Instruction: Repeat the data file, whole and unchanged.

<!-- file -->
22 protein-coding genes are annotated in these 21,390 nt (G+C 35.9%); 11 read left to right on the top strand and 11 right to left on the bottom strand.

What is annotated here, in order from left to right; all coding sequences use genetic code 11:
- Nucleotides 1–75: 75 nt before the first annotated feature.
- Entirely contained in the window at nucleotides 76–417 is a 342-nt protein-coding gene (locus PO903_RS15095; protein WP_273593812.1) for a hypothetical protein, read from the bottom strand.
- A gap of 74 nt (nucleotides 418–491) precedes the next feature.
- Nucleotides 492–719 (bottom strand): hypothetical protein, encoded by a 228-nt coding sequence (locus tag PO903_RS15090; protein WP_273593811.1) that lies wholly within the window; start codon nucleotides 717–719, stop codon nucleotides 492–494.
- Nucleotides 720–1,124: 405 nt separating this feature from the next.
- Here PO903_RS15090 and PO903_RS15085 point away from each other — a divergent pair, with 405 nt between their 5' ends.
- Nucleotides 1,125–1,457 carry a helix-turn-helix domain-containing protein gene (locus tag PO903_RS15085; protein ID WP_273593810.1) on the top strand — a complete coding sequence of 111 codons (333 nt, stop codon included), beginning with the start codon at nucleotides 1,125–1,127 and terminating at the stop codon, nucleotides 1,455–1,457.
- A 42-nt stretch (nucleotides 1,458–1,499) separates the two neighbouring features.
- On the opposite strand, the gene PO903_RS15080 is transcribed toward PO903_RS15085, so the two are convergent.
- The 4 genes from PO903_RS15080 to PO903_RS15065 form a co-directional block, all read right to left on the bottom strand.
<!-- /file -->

22 protein-coding genes are annotated in these 21,390 nt (G+C 35.9%); 11 read left to right on the top strand and 11 right to left on the bottom strand.

What is annotated here, in order from left to right; all coding sequences use genetic code 11:
- Nucleotides 1–75: 75 nt before the first annotated feature.
- Entirely contained in the window at nucleotides 76–417 is a 342-nt protein-coding gene (locus PO903_RS15095; protein WP_273593812.1) for a hypothetical protein, read from the bottom strand.
- A gap of 74 nt (nucleotides 418–491) precedes the next feature.
- Nucleotides 492–719 (bottom strand): hypothetical protein, encoded by a 228-nt coding sequence (locus tag PO903_RS15090; protein WP_273593811.1) that lies wholly within the window; start codon nucleotides 717–719, stop codon nucleotides 492–494.
- Nucleotides 720–1,124: 405 nt separating this feature from the next.
- Here PO903_RS15090 and PO903_RS15085 point away from each other — a divergent pair, with 405 nt between their 5' ends.
- Nucleotides 1,125–1,457 carry a helix-turn-helix domain-containing protein gene (locus tag PO903_RS15085; protein ID WP_273593810.1) on the top strand — a complete coding sequence of 111 codons (333 nt, stop codon included), beginning with the start codon at nucleotides 1,125–1,127 and terminating at the stop codon, nucleotides 1,455–1,457.
- A 42-nt stretch (nucleotides 1,458–1,499) separates the two neighbouring features.
- On the opposite strand, the gene PO903_RS15080 is transcribed toward PO903_RS15085, so the two are convergent.
- The 4 genes from PO903_RS15080 to PO903_RS15065 form a co-directional block, all read right to left on the bottom strand.